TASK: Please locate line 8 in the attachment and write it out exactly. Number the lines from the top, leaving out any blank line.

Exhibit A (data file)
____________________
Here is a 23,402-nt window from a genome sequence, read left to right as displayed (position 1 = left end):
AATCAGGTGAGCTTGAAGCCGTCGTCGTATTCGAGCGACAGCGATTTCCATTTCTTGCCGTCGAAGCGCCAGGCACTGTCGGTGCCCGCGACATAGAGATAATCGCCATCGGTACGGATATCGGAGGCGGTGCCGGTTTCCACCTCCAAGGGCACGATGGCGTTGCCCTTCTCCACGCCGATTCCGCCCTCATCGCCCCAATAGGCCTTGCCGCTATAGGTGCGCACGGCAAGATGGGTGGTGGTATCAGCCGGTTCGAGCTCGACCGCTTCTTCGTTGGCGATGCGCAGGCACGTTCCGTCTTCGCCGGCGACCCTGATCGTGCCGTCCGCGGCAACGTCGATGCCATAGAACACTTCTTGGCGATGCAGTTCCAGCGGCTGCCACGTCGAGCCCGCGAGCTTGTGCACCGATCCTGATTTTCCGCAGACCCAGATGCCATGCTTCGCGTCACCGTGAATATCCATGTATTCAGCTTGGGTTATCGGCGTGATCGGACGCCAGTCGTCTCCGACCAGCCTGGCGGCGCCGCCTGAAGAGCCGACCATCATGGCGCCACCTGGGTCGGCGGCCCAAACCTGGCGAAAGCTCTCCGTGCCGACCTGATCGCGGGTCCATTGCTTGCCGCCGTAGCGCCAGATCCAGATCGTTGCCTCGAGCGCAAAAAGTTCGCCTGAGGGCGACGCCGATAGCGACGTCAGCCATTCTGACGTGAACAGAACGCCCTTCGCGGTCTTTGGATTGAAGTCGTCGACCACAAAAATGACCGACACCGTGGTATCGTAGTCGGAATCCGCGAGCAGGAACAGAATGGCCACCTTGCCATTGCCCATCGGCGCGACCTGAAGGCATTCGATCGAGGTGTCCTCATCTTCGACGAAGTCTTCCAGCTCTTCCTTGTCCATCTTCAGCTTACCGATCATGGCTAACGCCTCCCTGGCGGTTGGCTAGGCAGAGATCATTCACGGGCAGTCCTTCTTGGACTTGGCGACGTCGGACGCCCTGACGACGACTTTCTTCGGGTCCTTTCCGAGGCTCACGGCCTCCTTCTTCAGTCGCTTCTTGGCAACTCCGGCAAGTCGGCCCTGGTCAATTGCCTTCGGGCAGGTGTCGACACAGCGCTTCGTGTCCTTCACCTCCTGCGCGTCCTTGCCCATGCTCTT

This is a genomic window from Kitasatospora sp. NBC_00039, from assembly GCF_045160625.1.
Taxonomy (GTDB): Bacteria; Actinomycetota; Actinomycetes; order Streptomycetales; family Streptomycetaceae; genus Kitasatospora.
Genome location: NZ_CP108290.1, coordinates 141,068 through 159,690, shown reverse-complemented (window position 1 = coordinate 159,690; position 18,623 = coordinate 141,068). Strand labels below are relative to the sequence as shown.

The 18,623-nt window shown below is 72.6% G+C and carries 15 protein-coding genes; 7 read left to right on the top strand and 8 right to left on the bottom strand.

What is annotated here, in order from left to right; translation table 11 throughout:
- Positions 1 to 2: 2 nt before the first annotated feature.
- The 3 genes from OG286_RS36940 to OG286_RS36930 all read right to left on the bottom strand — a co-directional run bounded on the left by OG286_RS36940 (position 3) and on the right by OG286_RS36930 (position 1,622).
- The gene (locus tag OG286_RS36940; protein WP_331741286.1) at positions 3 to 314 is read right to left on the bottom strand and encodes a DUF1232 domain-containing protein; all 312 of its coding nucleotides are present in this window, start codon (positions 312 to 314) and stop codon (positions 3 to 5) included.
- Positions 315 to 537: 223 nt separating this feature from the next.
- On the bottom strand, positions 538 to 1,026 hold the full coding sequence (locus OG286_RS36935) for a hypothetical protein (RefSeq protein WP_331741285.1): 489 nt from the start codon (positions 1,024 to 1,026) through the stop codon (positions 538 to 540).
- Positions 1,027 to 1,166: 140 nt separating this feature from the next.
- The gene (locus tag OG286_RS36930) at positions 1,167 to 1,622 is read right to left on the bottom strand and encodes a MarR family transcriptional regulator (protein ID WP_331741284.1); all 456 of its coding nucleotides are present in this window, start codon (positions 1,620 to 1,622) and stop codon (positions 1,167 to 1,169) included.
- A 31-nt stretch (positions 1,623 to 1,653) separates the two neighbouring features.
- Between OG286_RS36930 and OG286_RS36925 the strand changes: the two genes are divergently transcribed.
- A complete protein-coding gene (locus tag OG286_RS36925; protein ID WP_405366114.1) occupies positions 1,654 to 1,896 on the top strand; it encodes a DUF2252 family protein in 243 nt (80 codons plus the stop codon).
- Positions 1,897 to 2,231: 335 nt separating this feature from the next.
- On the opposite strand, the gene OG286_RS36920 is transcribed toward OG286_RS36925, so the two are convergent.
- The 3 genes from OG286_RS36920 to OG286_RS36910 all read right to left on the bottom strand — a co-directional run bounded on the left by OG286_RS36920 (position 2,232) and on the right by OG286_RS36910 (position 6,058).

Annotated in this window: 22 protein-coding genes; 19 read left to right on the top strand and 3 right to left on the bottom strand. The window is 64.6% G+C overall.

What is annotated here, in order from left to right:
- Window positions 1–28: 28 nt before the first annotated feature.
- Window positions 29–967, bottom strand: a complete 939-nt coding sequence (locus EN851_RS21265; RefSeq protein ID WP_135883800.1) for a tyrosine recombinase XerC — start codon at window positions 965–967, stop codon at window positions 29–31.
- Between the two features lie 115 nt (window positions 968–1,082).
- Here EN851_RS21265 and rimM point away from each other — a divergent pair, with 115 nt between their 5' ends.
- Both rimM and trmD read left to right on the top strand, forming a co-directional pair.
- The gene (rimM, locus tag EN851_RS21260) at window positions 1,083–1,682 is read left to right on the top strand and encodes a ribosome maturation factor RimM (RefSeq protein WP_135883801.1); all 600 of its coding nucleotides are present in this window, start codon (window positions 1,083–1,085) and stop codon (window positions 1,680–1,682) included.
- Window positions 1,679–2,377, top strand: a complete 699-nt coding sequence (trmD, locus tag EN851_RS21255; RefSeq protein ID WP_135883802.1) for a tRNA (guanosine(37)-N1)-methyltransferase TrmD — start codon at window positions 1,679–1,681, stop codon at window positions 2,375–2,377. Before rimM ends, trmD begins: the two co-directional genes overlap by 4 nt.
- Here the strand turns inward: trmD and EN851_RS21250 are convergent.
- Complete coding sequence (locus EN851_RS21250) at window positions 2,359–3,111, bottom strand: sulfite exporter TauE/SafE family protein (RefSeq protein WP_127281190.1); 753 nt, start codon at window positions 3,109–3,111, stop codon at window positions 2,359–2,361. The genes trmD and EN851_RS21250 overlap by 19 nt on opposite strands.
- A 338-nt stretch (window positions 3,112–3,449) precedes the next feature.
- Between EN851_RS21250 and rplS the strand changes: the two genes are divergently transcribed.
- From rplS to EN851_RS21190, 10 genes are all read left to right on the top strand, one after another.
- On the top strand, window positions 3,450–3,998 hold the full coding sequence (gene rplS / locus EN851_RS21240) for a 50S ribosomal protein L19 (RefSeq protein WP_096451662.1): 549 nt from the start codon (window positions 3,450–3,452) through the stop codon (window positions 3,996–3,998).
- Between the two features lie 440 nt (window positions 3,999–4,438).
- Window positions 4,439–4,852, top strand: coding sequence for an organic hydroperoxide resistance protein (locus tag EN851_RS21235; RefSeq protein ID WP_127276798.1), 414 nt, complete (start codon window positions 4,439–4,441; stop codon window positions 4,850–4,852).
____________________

- Positions 1 to 2: 2 nt before the first annotated feature.